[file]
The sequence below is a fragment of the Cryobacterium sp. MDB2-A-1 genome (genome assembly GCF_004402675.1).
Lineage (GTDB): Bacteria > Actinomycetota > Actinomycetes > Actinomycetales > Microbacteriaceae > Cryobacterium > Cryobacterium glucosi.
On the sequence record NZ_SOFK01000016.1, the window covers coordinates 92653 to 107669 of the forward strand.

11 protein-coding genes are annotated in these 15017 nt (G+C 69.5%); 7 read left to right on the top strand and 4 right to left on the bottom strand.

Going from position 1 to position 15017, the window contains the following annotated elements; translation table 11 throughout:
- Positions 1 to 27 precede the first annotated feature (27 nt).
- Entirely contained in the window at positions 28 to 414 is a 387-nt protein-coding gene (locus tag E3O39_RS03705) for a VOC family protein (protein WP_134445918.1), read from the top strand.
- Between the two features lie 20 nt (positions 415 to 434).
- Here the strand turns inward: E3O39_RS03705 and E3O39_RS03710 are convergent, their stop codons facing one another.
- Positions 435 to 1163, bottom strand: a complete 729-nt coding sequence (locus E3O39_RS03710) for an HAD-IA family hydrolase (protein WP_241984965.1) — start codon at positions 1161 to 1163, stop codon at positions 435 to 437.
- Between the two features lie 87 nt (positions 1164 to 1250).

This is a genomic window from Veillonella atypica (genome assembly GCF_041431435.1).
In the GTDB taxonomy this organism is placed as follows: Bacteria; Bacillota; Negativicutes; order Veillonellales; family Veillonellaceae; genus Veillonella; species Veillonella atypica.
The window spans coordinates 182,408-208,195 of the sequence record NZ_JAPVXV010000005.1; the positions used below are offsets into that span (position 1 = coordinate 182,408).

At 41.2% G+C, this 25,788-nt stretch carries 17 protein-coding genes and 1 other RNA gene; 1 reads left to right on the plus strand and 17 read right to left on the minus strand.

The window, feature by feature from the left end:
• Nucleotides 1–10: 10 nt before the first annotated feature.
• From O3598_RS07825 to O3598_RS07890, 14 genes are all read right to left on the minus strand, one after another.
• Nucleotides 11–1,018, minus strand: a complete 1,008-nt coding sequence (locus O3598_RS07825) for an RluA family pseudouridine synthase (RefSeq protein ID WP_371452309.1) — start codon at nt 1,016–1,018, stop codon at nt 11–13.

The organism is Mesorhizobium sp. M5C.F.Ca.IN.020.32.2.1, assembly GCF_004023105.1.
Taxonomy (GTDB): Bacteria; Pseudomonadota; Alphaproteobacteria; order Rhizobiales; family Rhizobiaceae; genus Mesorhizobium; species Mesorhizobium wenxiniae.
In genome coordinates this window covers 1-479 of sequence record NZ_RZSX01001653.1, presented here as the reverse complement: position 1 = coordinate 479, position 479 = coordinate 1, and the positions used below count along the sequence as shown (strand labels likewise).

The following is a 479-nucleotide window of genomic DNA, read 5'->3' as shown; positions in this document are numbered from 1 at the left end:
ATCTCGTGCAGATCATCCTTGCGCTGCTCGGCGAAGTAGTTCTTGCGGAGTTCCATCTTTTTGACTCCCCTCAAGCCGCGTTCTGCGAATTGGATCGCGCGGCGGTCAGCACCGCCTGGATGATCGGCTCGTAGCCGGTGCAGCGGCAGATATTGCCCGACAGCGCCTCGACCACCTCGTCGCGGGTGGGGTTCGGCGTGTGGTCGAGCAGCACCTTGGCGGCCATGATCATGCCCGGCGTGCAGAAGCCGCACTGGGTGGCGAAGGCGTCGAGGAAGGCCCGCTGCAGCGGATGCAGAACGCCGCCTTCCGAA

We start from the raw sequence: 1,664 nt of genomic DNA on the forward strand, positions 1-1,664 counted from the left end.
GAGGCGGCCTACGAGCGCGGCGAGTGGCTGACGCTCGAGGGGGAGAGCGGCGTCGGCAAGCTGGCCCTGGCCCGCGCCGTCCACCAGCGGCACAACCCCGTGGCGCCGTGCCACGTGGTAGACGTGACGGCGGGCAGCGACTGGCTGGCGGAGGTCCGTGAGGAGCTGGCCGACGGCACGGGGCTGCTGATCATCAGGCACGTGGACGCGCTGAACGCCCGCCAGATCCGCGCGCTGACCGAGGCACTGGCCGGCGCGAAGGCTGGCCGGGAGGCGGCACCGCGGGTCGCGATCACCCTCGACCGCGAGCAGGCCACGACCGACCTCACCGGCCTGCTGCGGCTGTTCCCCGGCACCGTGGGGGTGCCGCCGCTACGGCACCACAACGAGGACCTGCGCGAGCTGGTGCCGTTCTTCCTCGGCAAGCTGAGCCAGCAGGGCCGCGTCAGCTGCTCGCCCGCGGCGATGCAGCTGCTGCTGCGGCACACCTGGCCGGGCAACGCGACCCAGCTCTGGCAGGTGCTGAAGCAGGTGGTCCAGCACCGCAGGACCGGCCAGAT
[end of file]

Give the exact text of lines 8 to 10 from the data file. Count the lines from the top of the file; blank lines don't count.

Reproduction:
- Between the two features lie 20 nt (positions 415 to 434).
- Here the strand turns inward: E3O39_RS03705 and E3O39_RS03710 are convergent, their stop codons facing one another.
- Positions 435 to 1163, bottom strand: a complete 729-nt coding sequence (locus E3O39_RS03710) for an HAD-IA family hydrolase (protein WP_241984965.1) — start codon at positions 1161 to 1163, stop codon at positions 435 to 437.